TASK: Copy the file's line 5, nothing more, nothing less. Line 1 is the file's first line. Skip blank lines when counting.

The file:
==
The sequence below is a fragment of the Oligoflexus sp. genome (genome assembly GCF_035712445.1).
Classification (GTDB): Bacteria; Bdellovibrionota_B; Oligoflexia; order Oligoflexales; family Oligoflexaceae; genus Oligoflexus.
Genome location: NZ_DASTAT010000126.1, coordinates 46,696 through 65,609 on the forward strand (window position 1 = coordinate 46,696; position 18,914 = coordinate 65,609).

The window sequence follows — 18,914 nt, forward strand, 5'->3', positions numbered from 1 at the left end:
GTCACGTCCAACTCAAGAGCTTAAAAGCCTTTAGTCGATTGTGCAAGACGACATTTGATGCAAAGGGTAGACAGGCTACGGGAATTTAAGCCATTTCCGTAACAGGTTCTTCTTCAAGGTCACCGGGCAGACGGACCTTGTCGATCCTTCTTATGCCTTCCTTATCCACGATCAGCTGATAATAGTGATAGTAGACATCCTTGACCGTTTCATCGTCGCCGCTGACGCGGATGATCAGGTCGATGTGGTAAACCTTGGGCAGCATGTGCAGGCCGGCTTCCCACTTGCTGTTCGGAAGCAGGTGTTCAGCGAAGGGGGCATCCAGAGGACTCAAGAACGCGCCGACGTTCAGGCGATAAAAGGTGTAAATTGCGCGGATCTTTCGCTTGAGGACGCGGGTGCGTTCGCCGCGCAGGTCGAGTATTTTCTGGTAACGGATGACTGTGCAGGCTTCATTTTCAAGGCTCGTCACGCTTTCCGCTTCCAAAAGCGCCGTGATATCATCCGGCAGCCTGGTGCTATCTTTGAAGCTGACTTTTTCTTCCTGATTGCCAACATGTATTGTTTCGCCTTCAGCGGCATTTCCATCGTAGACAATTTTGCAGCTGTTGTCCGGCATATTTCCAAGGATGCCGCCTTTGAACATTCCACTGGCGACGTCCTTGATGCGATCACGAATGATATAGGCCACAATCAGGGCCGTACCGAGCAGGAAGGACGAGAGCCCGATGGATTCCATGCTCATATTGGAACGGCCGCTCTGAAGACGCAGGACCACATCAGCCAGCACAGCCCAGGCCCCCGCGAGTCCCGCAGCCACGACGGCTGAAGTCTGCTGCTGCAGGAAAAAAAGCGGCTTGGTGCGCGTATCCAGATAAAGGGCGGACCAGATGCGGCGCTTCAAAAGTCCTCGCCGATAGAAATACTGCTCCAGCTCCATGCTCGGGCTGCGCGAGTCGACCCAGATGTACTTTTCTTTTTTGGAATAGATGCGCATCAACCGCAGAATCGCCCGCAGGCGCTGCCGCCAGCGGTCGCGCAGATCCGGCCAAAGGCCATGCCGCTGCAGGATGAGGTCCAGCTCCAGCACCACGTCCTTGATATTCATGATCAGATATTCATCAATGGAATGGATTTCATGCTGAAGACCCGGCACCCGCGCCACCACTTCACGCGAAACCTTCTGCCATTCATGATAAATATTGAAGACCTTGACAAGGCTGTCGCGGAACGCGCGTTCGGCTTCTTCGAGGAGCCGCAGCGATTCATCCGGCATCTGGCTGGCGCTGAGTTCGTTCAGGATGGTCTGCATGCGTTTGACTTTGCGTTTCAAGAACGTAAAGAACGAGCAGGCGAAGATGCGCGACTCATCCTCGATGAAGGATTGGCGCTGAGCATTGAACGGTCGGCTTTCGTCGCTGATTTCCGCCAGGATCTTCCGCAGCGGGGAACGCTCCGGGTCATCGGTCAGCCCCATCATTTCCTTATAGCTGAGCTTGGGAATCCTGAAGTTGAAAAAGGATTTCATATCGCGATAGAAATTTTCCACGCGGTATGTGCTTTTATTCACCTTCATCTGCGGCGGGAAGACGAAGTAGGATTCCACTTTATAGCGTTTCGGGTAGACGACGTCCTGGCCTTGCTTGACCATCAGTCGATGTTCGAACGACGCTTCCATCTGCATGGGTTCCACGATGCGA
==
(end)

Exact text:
GTCACGTCCAACTCAAGAGCTTAAAAGCCTTTAGTCGATTGTGCAAGACGACATTTGATGCAAAGGGTAGACAGGCTACGGGAATTTAAGCCATTTCCGTAACAGGTTCTTCTTCAAGGTCACCGGGCAGACGGACCTTGTCGATCCTTCTTATGCCTTCCTTATCCACGATCAGCTGATAATAGTGATAGTAGACATCCTTGACCGTTTCATCGTCGCCGCTGACGCGGATGATCAGGTCGATGTGGTAAACCTTGGGCAGCATGTGCAGGCCGGCTTCCCACTTGCTGTTCGGAAGCAGGTGTTCAGCGAAGGGGGCATCCAGAGGACTCAAGAACGCGCCGACGTTCAGGCGATAAAAGGTGTAAATTGCGCGGATCTTTCGCTTGAGGACGCGGGTGCGTTCGCCGCGCAGGTCGAGTATTTTCTGGTAACGGATGACTGTGCAGGCTTCATTTTCAAGGCTCGTCACGCTTTCCGCTTCCAAAAGCGCCGTGATATCATCCGGCAGCCTGGTGCTATCTTTGAAGCTGACTTTTTCTTCCTGATTGCCAACATGTATTGTTTCGCCTTCAGCGGCATTTCCATCGTAGACAATTTTGCAGCTGTTGTCCGGCATATTTCCAAGGATGCCGCCTTTGAACATTCCACTGGCGACGTCCTTGATGCGATCACGAATGATATAGGCCACAATCAGGGCCGTACCGAGCAGGAAGGACGAGAGCCCGATGGATTCCATGCTCATATTGGAACGGCCGCTCTGAAGACGCAGGACCACATCAGCCAGCACAGCCCAGGCCCCCGCGAGTCCCGCAGCCACGACGGCTGAAGTCTGCTGCTGCAGGAAAAAAAGCGGCTTGGTGCGCGTATCCAGATAAAGGGCGGACCAGATGCGGCGCTTCAAAAGTCCTCGCCGATAGAAATACTGCTCCAGCTCCATGCTCGGGCTGCGCGAGTCGACCCAGATGTACTTTTCTTTTTTGGAATAGATGCGCATCAACCGCAGAATCGCCCGCAGGCGCTGCCGCCAGCGGTCGCGCAGATCCGGCCAAAGGCCATGCCGCTGCAGGATGAGGTCCAGCTCCAGCACCACGTCCTTGATATTCATGATCAGATATTCATCAATGGAATGGATTTCATGCTGAAGACCCGGCACCCGCGCCACCACTTCACGCGAAACCTTCTGCCATTCATGATAAATATTGAAGACCTTGACAAGGCTGTCGCGGAACGCGCGTTCGGCTTCTTCGAGGAGCCGCAGCGATTCATCCGGCATCTGGCTGGCGCTGAGTTCGTTCAGGATGGTCTGCATGCGTTTGACTTTGCGTTTCAAGAACGTAAAGAACGAGCAGGCGAAGATGCGCGACTCATCCTCGATGAAGGATTGGCGCTGAGCATTGAACGGTCGGCTTTCGTCGCTGATTTCCGCCAGGATCTTCCGCAGCGGGGAACGCTCCGGGTCATCGGTCAGCCCCATCATTTCCTTATAGCTGAGCTTGGGAATCCTGAAGTTGAAAAAGGATTTCATATCGCGATAGAAATTTTCCACGCGGTATGTGCTTTTATTCACCTTCATCTGCGGCGGGAAGACGAAGTAGGATTCCACTTTATAGCGTTTCGGGTAGACGACGTCCTGGCCTTGCTTGACCATCAGTCGATGTTCGAACGACGCTTCCATCTGCATGGGTTCCACGATGCGA